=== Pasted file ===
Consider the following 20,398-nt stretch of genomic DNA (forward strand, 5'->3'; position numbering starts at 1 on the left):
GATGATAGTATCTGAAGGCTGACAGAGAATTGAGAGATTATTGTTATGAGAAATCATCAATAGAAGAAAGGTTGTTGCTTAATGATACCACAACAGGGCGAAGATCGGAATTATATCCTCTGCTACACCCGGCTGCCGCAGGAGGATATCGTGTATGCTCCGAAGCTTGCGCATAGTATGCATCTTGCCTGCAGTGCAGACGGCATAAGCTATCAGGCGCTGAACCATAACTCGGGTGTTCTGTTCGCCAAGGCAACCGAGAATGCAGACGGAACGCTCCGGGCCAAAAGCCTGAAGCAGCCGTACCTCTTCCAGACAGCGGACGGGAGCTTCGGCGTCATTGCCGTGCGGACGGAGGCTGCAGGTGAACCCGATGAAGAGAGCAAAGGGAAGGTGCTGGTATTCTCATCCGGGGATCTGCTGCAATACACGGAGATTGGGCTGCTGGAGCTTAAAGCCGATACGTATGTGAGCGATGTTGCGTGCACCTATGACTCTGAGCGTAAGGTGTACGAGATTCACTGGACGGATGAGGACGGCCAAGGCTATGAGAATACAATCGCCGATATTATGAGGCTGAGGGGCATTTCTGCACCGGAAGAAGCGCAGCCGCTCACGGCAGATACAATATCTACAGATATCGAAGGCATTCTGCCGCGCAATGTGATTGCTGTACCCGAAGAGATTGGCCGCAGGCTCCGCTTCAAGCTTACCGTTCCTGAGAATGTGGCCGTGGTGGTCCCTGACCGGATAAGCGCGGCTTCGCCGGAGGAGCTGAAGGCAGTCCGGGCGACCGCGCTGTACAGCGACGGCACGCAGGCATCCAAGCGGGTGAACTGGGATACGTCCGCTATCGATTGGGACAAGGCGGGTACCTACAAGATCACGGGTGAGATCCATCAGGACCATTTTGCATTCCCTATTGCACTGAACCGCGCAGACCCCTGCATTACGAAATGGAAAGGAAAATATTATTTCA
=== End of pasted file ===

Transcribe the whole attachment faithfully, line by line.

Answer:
Consider the following 20,398-nt stretch of genomic DNA (forward strand, 5'->3'; position numbering starts at 1 on the left):
GATGATAGTATCTGAAGGCTGACAGAGAATTGAGAGATTATTGTTATGAGAAATCATCAATAGAAGAAAGGTTGTTGCTTAATGATACCACAACAGGGCGAAGATCGGAATTATATCCTCTGCTACACCCGGCTGCCGCAGGAGGATATCGTGTATGCTCCGAAGCTTGCGCATAGTATGCATCTTGCCTGCAGTGCAGACGGCATAAGCTATCAGGCGCTGAACCATAACTCGGGTGTTCTGTTCGCCAAGGCAACCGAGAATGCAGACGGAACGCTCCGGGCCAAAAGCCTGAAGCAGCCGTACCTCTTCCAGACAGCGGACGGGAGCTTCGGCGTCATTGCCGTGCGGACGGAGGCTGCAGGTGAACCCGATGAAGAGAGCAAAGGGAAGGTGCTGGTATTCTCATCCGGGGATCTGCTGCAATACACGGAGATTGGGCTGCTGGAGCTTAAAGCCGATACGTATGTGAGCGATGTTGCGTGCACCTATGACTCTGAGCGTAAGGTGTACGAGATTCACTGGACGGATGAGGACGGCCAAGGCTATGAGAATACAATCGCCGATATTATGAGGCTGAGGGGCATTTCTGCACCGGAAGAAGCGCAGCCGCTCACGGCAGATACAATATCTACAGATATCGAAGGCATTCTGCCGCGCAATGTGATTGCTGTACCCGAAGAGATTGGCCGCAGGCTCCGCTTCAAGCTTACCGTTCCTGAGAATGTGGCCGTGGTGGTCCCTGACCGGATAAGCGCGGCTTCGCCGGAGGAGCTGAAGGCAGTCCGGGCGACCGCGCTGTACAGCGACGGCACGCAGGCATCCAAGCGGGTGAACTGGGATACGTCCGCTATCGATTGGGACAAGGCGGGTACCTACAAGATCACGGGTGAGATCCATCAGGACCATTTTGCATTCCCTATTGCACTGAACCGCGCAGACCCCTGCATTACGAAATGGAAAGGAAAATATTATTTCA